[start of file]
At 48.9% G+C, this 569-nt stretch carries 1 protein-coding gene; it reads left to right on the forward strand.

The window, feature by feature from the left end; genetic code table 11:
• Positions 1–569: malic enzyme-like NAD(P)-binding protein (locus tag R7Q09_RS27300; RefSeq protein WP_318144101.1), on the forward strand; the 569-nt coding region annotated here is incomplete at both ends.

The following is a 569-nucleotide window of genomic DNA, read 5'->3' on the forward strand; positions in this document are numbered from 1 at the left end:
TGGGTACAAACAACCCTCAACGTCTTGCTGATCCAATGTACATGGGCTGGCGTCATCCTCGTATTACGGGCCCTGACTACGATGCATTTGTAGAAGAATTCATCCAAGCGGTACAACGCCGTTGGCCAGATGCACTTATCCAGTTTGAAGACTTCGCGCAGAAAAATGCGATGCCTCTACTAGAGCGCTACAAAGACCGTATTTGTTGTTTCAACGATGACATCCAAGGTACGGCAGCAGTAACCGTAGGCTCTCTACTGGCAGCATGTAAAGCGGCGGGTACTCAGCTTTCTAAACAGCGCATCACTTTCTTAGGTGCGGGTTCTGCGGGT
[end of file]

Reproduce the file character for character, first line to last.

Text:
At 48.9% G+C, this 569-nt stretch carries 1 protein-coding gene; it reads left to right on the forward strand.

The window, feature by feature from the left end; genetic code table 11:
• Positions 1–569: malic enzyme-like NAD(P)-binding protein (locus tag R7Q09_RS27300; RefSeq protein WP_318144101.1), on the forward strand; the 569-nt coding region annotated here is incomplete at both ends.

The following is a 569-nucleotide window of genomic DNA, read 5'->3' on the forward strand; positions in this document are numbered from 1 at the left end:
TGGGTACAAACAACCCTCAACGTCTTGCTGATCCAATGTACATGGGCTGGCGTCATCCTCGTATTACGGGCCCTGACTACGATGCATTTGTAGAAGAATTCATCCAAGCGGTACAACGCCGTTGGCCAGATGCACTTATCCAGTTTGAAGACTTCGCGCAGAAAAATGCGATGCCTCTACTAGAGCGCTACAAAGACCGTATTTGTTGTTTCAACGATGACATCCAAGGTACGGCAGCAGTAACCGTAGGCTCTCTACTGGCAGCATGTAAAGCGGCGGGTACTCAGCTTTCTAAACAGCGCATCACTTTCTTAGGTGCGGGTTCTGCGGGT